I will satisfy the hon. Member for Chichester (Mr. Tyrie) by quoting from the business manifesto, which is the most sacred text of all. The right hon. Member for Hitchin and Harpenden referred to it in an intervention. It says:

Nothing could be clearer than that. However, this Bill is not about advice: it is about power and the transfer of power from the Chancellor to the monetary policy committee of the Bank of England.

Not only was the decision a surprise; it was a contradiction of other areas of Government policy. The thrust of policy--of which I entirely approve--has been and is the greater devolution of power from bureaucracy to democracy. That is one reason why we will establish a Parliament for Scotland and an Assembly for Wales, give greater democracy to the regions of England and have a mayor for London. In all those matters, the whole thrust of Government policy has been to transfer power from bureaucracy back to democracy, where that is possible within the modern state. Now the very heart of Government--the very heart of decision making--is going in the opposite direction and transferring power from democracy to bureaucracy.

This debate takes place against the background of another increase in interest rates. It is tempting for all of us to wonder whether that decision was correct. I shall resist the temptation. I do not know whether it was or was not the right decision. What I do know--and what surprises me--is that some of the bizarre criticisms of the Bank of England have come from financial journalists who actually support the transfer of power from the Treasury and the Chancellor to the Bank of England.

I want to quote part of one article in The Guardian last Friday, in which Mr. Alex Brummer wrote:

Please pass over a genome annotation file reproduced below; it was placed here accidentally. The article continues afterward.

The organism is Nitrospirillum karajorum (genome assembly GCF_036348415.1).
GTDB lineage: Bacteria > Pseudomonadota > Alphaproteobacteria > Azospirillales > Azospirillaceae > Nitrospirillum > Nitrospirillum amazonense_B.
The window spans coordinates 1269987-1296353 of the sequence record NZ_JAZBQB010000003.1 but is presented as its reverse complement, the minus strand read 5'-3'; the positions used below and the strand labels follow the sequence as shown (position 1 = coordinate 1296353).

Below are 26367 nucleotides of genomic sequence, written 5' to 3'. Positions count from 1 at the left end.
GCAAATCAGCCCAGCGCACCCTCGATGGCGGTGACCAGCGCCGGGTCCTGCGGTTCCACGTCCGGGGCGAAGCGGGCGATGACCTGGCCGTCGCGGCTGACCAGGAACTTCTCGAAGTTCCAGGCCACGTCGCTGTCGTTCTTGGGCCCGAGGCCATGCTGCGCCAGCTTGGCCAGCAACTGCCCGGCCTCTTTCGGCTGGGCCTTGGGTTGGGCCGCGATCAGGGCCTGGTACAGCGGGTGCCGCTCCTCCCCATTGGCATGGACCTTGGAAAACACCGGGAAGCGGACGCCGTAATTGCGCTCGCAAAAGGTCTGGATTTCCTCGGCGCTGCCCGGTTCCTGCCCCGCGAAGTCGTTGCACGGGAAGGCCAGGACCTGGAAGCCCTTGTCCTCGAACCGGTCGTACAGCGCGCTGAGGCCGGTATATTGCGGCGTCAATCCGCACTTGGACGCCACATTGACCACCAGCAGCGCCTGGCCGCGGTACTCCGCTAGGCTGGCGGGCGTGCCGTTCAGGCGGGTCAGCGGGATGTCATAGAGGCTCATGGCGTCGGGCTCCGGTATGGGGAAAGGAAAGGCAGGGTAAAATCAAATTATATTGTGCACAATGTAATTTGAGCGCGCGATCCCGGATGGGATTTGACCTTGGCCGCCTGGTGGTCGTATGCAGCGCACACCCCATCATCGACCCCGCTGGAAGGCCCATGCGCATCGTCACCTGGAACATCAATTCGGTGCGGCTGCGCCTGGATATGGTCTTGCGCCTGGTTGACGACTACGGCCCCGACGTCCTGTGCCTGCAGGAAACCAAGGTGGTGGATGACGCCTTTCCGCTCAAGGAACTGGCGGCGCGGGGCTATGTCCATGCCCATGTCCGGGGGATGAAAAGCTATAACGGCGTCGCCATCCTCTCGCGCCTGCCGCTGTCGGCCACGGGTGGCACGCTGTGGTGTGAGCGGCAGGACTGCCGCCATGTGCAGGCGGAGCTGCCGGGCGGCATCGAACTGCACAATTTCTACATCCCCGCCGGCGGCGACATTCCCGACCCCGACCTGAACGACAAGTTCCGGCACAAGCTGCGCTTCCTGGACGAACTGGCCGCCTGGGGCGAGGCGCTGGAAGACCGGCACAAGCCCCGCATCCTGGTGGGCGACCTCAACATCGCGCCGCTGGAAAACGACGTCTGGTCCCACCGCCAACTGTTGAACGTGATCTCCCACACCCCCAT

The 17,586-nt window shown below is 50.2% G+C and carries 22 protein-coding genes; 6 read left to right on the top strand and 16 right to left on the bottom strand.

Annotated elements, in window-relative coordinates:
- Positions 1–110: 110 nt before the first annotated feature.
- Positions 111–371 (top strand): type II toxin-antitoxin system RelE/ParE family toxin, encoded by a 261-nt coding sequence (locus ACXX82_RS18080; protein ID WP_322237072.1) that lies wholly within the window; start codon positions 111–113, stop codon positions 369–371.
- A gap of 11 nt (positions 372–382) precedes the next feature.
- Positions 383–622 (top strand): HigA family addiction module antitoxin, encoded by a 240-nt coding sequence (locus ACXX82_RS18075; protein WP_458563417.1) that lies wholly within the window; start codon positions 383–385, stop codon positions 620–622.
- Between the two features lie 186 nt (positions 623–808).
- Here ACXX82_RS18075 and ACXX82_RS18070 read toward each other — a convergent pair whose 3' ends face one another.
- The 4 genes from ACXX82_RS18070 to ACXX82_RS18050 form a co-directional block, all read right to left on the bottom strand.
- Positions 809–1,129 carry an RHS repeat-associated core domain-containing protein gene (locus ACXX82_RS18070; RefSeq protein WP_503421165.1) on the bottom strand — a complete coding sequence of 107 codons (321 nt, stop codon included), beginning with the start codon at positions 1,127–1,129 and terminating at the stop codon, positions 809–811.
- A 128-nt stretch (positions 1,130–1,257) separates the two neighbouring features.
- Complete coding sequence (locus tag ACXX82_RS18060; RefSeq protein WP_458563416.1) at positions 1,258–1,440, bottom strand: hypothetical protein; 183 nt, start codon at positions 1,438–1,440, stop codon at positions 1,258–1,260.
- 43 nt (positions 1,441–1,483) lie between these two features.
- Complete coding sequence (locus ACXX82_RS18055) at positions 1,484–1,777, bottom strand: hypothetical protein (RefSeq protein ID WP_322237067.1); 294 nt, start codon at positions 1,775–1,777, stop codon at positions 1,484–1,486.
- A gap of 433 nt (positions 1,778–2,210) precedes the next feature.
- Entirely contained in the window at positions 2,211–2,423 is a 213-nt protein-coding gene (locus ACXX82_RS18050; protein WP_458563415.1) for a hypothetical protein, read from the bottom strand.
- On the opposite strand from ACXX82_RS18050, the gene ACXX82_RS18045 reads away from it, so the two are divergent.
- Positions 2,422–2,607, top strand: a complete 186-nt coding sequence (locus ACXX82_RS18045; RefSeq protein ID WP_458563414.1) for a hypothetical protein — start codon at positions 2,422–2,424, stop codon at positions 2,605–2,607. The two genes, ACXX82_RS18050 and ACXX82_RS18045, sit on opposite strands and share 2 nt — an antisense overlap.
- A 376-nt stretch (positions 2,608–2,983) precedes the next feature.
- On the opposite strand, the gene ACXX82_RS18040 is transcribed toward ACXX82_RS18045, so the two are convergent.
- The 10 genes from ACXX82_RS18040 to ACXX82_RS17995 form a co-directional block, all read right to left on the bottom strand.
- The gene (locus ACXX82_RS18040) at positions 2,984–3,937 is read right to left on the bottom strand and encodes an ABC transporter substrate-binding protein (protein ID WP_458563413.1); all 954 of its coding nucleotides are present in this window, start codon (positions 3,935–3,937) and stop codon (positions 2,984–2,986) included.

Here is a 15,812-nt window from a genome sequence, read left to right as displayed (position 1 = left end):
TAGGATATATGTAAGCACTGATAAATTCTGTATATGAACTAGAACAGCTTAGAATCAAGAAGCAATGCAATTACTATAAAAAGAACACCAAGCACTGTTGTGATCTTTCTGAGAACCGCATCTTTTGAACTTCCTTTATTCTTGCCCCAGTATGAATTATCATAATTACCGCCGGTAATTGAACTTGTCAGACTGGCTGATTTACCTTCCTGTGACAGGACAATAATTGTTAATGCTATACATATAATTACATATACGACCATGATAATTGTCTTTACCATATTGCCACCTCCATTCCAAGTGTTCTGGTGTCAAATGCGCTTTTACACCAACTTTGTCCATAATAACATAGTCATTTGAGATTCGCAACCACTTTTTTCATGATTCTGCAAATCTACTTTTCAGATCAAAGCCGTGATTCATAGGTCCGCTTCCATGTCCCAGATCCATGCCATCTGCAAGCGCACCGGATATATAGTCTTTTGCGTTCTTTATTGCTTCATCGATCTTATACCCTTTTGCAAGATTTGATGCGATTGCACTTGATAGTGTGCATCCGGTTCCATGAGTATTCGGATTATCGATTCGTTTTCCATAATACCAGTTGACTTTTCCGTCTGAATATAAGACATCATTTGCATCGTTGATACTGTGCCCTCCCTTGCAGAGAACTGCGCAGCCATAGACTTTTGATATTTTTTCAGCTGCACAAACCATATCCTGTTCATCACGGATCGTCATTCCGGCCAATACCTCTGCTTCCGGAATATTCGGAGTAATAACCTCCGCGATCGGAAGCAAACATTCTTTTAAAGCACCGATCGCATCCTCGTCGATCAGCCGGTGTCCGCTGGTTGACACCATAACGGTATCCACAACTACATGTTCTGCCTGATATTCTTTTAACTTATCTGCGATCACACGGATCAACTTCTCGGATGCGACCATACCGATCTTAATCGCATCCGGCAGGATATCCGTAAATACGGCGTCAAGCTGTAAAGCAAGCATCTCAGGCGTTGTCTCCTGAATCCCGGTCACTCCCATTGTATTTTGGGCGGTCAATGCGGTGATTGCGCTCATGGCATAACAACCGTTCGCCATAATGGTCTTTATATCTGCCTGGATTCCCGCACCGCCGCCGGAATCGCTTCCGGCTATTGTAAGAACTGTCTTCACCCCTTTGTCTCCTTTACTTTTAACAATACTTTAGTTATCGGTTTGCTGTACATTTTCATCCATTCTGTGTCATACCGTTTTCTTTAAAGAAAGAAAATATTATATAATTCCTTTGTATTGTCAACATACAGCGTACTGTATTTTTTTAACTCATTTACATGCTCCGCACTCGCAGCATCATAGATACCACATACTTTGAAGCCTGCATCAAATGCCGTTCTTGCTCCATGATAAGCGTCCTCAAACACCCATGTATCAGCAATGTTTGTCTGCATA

I should not talk about rugby after a Saturday when Llanelli was trounced by the All Blacks, but accusing a central bank of showing inflationary bias is like accusing the All Blacks of a try-scoring bias. Inflationary bias is what central banks are about, especially modern central banks. A long time ago, they were concerned with the external value of the currency, but it was at a time when currencies were not floating. The banks have now moved on to another pitch--the internal value of the currency. Inflation targets are being set, but they were not around when the Federal Reserve or the Bundesbank was established.

The new pitch for power of the central banks is to have an inflationary target--we have it--and then shoot at the target and pretend that somehow interest rates will enable us to hit it. Central banks are about inflationary bias. Mr. Brummer obviously has not read the Bill--or if he has, he has read it in the same way as the Chief Secretary has read it, which is an incorrect way. Clause 11 clearly

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states that the task of the Bank is to maintain price stability--or, in Mr. Brummer's language, to give an inflationary bias. Only subject to that is the Bank to support the Government's economic policy, including the objectives for growth and unemployment.

That is exactly what is in the Maastricht treaty. I do not want to go down the same road on Europe that the right hon. Member for Hitchin and Harpenden rather foolishly followed. We shall have other opportunities to discuss that. The Maastricht treaty is exactly the same as clause 11--although not in words, as it is more elegantly drafted. It, too, says that the first duty is price stability--subject to that, high employment, apple pie and everything else can be considered. The Bank is being asked to make inflationary bias its priority, as The Guardian said. Of course, questions of growth and employment should be taken into account as part of all these matters.

I happen to believe that it is wrong to divide fiscal policy and monetary policy. There is no evidence to show that it improves matters. Indeed, there is evidence from Germany just after reunification, and from the United States when President Reagan was pursuing a Keynesian economic policy, that, if there is too loose a fiscal policy, the Bank will over-compensate and have too tight a monetary policy.

I am old-fashioned. I believe in democracy, but I also believe that decisions on fiscal policy and monetary policy cannot be divided. When we are considering growth and employment, decisions should be made by the elected representatives of the people who have to face elections. That may be old-fashioned, but it is the most sensible way to deal with these matters.

I have great respect for my right hon. Friend the Chancellor and I hold him in high regard--that is not just a form of words--but he has been too hasty with this decision. It was not necessary to make the decision, and it was the wrong decision. For that reason, I regret that I shall not be able to join him in the Lobby this evening.